Difficult Roads Often Lead to Beautiful Destinations | Part 3
Mar 14th 2019 | Posted by Farm Shed Wines & Brew

Difficult Roads Often Lead to Beautiful Destinations | Part 3

It's been nearly five months since I last wrote to you about the struggles we have faced at Farm Shed Wines & Brew as both a small business and a farm.    

Ultimately, what I want for this blog to be more of a resource than a story.  As I mentioned prior, I am opening up this blog to any and all questions regarding my farm and small business. My direct contact info is at the end of this post so do feel free to reach out!

I had left off about zoning, land uses and the commercial building permit that is required on Agriculture Resource Land.  To clarify, there are NO allowed commercial uses on ARL land, but Pierce County is requiring one nonetheless.  

This is when I mentioned: It is almost as though Pierce County no longer recognizes agriculture.  

And, this is where I am going to pick up the book and continue giving you more information.

In Pierce County the average amount of time to process a commercial building permit is 88 days, you can find this and more information on Pierce County's goals and progress at https://open.piercecountywa.gov/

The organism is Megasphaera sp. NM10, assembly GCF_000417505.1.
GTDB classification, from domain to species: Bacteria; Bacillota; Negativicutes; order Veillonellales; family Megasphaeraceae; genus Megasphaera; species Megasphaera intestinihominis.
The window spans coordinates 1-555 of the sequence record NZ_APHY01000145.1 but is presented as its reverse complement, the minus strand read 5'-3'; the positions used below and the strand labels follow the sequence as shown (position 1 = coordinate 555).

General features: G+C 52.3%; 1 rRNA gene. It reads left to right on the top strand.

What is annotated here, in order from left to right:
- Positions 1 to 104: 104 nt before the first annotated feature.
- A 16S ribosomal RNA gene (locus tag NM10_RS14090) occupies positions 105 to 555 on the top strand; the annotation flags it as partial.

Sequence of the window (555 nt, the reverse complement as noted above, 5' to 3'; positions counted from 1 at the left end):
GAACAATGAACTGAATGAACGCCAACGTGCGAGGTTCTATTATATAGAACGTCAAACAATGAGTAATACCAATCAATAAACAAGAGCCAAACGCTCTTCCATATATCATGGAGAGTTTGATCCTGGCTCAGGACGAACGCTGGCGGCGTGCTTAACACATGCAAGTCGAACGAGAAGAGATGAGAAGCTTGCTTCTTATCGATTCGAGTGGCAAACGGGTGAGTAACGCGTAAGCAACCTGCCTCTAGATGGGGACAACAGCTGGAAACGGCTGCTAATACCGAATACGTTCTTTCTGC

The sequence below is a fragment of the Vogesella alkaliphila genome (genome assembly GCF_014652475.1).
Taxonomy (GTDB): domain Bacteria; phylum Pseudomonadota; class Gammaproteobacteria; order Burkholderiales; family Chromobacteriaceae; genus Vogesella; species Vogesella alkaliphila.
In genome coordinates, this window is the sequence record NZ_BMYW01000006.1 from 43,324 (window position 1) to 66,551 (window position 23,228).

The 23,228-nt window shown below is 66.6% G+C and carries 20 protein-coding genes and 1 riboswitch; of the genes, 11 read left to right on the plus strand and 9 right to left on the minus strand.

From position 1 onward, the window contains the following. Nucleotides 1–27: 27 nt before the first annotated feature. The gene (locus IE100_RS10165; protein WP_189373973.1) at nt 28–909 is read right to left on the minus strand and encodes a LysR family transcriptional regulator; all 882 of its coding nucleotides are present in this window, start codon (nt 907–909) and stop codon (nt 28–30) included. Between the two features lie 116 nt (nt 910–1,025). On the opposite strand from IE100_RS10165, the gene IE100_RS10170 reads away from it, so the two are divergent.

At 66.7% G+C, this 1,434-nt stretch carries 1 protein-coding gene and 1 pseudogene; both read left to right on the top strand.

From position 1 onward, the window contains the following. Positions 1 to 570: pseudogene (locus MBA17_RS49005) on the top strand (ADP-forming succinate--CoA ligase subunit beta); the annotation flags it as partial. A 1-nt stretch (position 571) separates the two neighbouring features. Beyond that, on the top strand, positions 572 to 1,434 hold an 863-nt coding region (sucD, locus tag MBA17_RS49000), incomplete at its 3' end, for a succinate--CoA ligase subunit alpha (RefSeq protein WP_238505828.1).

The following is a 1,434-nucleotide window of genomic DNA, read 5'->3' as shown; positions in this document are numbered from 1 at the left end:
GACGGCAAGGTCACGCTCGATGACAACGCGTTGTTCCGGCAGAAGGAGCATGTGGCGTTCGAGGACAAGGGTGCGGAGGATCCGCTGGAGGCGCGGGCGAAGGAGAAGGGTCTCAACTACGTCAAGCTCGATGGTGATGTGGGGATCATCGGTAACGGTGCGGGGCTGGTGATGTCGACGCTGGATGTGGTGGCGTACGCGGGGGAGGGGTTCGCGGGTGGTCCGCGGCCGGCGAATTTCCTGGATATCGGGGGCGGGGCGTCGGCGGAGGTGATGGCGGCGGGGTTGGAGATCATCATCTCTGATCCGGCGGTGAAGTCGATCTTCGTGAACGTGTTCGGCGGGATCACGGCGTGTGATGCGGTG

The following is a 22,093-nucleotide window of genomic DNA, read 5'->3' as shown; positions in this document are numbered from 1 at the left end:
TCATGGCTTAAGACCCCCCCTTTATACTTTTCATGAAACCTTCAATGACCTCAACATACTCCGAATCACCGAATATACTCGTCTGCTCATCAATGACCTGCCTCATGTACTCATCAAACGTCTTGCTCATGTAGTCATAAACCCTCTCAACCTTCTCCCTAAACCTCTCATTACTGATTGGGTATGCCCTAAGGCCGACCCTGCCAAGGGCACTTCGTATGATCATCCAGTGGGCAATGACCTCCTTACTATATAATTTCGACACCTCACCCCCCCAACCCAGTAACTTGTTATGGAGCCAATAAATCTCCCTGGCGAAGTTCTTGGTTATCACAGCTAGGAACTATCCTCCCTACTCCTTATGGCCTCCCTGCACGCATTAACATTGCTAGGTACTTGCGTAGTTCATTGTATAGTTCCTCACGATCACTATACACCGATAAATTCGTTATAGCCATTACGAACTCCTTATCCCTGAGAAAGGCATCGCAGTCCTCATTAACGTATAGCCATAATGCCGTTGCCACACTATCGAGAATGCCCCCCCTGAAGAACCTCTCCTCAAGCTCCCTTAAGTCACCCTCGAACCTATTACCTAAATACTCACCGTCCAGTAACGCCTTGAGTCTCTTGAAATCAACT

At the time, I had no idea what length of time it would take for our building permit to go through.  All that I knew, is that is was not going fast enough and I was not getting any customer service or help concerning our zoning designation.

So we began building without a permit.  Some great things that happened after this:

1. We passed our Liquor Board inspection and received our Washington State brewers license 

(a license that Pierce County and the Tacoma Pierce County Health Department both have to sign off on)

2. We entered into a contract to purchase the property at Farm Shed - YES we were building it without owning it!

3. We were red tagged by the acting Building Official who was also the Pierce County Fire Marshall.  The team at Pierce County Fire is quite possibly the BEST group of Pierce County employees that I have worked with.  

Several Fire employees worked with us on many levels, and were able to convey our frustration regarding agriculture zoning to other employees within the County building.  This was the largest amount of progress we had seen thus far.

Although being red tagged was not great, the people were. When you find these employees that ultimately want your project to be successful, work with them on any and every level.  

The most frustrating piece is that the most helpful person or team may not be on the forefront of your project or permitting process, but let's think about it in this regard - If it were easy, everyone would be doing it. 

Bottomline, I know this more than ever, obstacles are put in our way to see if what we want is worth fighting for.

Cheers Friends!



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